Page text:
The grant formula does little to increase security, but it has led to some odd results. In 2004, California, clearly a terrorist and natural disaster "target-rich environment," received only 7.95 percent of general grant monies even though the state accounts for 12 percent of the nation's population. Wyoming, which received 0.85 percent, accounts for only 0.17 percent of the population. This translates into grants of $5.03 per capita in California and $37.94 per capita in Wyoming.
Within states, rural, less-populated areas often receive a disproportionate share of the grants. For instance, in Iowa, the capital city of Des Moines, with a population of 199,000, received $250,000. Sioux County, Iowa, with a population of 31,600, got $299,000.
Cox's committee drafted the Faster and Smarter Funding for First Responders Act (H.R. 1544), which would have fixed the formula and put many of the provisions of HSPD-8 into law. Cox succeeded in having the bill incorporated into the House version of the legislation that implemented many of the 9/11 Commission's reforms, but the provision was dropped in conference.
Another notable bipartisan effort to fix the grant problem was the Homeland Security FORWARD Funding Act of 2005 (S. 1014), introduced by Senators Dianne Feinstein (D-CA) and John Cornyn (R-TX). The legislation would have required the department to distribute state grants according to risk assessments. Additionally, it would have reduced the state minimum funding levels to 0.25 percent, which would be calculated as a proportion of just the State Homeland Security Grant Program rather than as a portion of all grants. The rest of the grants would be distributed based on risk. As a result, DHS could target funds where they would best serve to help build a national homeland security system that better protects all Americans.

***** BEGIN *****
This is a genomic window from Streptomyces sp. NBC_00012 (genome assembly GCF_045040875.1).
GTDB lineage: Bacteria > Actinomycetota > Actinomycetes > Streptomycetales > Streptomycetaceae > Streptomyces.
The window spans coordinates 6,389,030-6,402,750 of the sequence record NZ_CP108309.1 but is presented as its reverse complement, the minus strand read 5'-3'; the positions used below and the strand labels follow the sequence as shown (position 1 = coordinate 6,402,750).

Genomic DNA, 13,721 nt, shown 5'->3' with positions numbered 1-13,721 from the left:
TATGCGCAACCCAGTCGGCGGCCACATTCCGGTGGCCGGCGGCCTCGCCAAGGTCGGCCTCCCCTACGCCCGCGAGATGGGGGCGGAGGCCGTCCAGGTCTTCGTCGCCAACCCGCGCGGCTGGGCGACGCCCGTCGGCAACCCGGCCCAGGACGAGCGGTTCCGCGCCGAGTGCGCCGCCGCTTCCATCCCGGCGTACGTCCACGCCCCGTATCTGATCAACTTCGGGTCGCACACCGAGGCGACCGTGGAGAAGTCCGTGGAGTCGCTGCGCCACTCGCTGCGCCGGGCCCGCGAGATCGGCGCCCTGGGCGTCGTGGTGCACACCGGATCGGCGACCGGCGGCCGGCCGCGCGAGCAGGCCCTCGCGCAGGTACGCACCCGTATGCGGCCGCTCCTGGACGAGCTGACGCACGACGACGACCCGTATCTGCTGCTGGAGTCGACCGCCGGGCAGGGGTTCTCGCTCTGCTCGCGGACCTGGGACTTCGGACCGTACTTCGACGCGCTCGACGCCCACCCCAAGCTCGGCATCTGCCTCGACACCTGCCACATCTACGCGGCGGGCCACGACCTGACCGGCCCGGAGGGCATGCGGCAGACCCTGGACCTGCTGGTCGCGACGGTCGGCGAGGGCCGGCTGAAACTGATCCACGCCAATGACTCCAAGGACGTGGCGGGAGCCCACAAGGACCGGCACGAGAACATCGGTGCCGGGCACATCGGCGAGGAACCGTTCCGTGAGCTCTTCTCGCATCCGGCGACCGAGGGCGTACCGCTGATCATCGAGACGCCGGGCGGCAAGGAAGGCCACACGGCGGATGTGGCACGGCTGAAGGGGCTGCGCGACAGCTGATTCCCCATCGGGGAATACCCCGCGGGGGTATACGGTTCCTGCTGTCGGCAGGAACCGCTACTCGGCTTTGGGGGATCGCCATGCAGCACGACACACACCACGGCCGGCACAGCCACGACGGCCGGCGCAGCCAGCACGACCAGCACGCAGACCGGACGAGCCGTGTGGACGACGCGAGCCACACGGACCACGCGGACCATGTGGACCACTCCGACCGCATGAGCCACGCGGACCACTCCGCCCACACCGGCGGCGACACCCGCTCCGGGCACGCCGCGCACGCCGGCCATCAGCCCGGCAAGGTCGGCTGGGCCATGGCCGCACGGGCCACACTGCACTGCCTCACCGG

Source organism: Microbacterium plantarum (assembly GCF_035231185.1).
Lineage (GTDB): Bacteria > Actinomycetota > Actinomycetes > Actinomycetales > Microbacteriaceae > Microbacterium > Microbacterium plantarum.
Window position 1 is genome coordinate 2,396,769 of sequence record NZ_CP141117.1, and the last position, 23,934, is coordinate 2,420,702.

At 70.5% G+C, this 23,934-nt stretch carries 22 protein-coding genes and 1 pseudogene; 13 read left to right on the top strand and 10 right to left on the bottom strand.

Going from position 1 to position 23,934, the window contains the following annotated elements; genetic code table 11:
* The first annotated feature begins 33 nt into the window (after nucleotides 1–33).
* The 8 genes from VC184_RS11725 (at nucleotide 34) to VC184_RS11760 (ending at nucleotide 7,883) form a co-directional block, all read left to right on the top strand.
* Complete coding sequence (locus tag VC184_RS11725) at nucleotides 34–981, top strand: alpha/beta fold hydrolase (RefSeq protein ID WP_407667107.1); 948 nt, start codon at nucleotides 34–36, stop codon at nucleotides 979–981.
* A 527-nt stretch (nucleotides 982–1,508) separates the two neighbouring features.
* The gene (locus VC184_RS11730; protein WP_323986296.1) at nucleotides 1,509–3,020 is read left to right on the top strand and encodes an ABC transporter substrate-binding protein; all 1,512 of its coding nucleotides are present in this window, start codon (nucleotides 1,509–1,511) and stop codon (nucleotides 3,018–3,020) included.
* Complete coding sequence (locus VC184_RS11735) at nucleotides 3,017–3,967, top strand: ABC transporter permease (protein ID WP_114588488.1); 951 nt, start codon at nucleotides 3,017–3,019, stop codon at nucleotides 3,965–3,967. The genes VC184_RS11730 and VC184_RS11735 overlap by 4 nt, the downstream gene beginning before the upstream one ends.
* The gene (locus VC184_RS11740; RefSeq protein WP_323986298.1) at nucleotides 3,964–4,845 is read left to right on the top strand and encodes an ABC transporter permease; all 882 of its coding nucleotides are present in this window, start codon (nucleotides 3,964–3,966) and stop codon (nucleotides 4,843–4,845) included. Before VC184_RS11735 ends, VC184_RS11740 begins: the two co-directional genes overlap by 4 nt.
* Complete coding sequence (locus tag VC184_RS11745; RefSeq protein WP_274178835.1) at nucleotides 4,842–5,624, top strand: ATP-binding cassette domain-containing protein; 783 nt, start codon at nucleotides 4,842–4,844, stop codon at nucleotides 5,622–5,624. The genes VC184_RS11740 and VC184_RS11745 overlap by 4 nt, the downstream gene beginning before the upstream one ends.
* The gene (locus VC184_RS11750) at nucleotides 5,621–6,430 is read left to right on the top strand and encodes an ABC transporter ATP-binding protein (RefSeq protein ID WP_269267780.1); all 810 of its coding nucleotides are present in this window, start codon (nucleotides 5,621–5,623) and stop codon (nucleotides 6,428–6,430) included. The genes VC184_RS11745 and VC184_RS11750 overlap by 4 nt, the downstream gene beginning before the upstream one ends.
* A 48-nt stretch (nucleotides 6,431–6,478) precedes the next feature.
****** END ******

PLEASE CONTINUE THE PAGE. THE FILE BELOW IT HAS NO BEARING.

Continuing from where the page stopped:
Under the Senate legislation, for a state to receive money, it would have to demonstrate that it has certain essential capabilities and a plan to use the money that details prioritized threats, expected resource allocations, and emergency preparedness goals. When a state received funds, the bill required that the money go toward the state's plan. Sadly, these policies were not adopted.
Congress Questions Grants Process
In June of this year, following years of congressional inaction to set clearer standards and goals for the grant programs, some Members of Congress raised loud concerns over the announced distribution of Urban Area Security Initiative (UASI) grants for 2007. When DHS announced the allocation of UASI grants, which go directly to major urban areas, some congressional leaders balked at reductions in funds for some of the largest urban areas, including a 40 percent cut for New York, matched with grants to smaller cities that had not qualified previously.
DHS officials explained that this grant process considered the entire nation and "that at the end of the day, our job is to make sure that we apply resources in an appropriate manner across the full breadth of this nation, so that we get the maximum benefit out of those dollars." The federal dollars allocated were based on risk and effectiveness of planning, in addition to the federally mandated minimum. The smaller cities that received more in grants had successfully demonstrated effective planning, and some larger urban areas have other sources of funding available to meet the unique threats they face. Congress rejected these explanations and called for the Government Accountability Office to conduct investigative reviews of the UASI grant allocation.
Increasing funds to certain populous urban areas, which seems to be Congress's solution, will not solve the problem of ineffective planning. The Administration and Congress must work together to provide better solutions than simply throwing more money at the problem.